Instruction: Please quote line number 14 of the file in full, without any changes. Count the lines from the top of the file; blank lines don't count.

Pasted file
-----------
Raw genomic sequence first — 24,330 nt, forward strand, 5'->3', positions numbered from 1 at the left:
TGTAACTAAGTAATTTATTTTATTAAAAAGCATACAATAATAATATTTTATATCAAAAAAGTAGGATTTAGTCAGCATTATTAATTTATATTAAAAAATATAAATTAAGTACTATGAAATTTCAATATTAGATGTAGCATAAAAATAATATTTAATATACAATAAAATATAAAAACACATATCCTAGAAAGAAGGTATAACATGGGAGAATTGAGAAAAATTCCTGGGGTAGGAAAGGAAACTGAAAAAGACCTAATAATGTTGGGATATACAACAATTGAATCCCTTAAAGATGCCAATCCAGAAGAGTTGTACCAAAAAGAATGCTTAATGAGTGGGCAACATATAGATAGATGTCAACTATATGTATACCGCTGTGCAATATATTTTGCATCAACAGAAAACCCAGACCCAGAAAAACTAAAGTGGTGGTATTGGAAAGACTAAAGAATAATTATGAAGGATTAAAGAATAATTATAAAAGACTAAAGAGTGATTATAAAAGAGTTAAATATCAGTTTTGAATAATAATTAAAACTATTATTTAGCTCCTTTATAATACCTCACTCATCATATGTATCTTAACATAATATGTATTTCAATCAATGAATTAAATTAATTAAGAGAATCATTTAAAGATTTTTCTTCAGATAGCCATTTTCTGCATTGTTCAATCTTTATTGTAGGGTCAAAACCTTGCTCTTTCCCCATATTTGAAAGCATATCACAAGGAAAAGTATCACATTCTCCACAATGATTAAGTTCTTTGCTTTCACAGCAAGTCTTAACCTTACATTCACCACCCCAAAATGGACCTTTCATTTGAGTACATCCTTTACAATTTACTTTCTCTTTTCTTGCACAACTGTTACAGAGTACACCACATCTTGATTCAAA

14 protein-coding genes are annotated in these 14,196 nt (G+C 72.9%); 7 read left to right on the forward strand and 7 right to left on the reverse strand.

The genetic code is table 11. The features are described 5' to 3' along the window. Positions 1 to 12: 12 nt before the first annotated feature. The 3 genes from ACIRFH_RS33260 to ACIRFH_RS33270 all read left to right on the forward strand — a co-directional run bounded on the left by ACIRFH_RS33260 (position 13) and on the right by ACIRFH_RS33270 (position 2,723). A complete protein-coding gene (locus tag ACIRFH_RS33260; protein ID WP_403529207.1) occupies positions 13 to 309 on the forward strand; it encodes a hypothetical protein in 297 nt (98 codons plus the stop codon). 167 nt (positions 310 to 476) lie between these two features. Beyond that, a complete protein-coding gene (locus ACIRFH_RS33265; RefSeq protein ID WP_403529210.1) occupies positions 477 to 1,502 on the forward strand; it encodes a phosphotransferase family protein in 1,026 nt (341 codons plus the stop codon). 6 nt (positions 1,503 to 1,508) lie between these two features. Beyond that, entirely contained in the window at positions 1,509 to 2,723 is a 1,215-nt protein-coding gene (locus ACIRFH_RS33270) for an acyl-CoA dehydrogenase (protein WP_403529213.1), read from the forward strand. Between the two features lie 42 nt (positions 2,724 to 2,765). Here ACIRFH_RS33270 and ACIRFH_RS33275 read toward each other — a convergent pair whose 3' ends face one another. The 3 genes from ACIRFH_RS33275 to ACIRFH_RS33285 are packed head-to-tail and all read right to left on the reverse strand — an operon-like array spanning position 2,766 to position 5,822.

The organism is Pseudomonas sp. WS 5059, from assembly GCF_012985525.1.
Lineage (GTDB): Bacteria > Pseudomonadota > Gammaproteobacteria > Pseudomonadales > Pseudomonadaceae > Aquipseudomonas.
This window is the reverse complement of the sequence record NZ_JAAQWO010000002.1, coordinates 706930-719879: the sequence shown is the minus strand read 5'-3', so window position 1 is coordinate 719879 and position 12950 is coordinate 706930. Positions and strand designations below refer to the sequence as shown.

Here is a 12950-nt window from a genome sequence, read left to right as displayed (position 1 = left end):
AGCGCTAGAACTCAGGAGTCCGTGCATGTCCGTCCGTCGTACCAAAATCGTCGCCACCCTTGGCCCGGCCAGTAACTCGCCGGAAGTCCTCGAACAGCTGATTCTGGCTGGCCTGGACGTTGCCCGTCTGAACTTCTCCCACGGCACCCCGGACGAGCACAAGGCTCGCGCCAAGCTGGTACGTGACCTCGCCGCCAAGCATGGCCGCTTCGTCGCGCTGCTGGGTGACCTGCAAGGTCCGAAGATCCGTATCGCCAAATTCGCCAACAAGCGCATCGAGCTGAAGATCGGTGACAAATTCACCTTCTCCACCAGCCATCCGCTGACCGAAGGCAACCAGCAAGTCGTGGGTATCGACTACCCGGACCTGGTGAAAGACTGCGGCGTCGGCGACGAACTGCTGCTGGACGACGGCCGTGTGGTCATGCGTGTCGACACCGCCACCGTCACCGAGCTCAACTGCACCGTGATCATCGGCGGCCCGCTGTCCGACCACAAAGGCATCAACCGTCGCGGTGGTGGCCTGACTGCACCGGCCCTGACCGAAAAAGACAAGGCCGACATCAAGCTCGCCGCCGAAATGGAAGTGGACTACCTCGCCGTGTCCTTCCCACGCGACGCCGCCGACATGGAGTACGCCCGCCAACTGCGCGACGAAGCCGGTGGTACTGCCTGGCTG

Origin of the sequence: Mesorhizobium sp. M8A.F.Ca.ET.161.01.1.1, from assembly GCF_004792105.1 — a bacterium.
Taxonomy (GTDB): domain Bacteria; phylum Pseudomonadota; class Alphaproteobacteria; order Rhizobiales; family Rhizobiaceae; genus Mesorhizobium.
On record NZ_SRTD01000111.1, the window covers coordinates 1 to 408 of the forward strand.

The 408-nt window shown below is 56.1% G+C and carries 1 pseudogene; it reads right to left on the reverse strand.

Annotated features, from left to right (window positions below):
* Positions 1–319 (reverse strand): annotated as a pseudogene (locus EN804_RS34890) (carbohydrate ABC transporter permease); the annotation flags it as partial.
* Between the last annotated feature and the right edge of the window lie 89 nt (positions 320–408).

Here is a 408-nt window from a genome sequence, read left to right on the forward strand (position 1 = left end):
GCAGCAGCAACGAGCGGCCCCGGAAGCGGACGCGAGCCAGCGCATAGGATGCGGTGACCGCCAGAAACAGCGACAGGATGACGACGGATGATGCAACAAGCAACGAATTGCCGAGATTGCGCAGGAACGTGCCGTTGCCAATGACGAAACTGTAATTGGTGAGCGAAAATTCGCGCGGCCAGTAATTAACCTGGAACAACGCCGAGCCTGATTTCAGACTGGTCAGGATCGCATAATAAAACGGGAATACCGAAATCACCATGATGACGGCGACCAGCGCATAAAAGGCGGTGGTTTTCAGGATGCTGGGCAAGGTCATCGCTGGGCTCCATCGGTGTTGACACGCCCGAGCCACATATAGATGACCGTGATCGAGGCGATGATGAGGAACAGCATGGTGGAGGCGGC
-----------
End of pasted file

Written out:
Annotated features, from left to right (window positions below):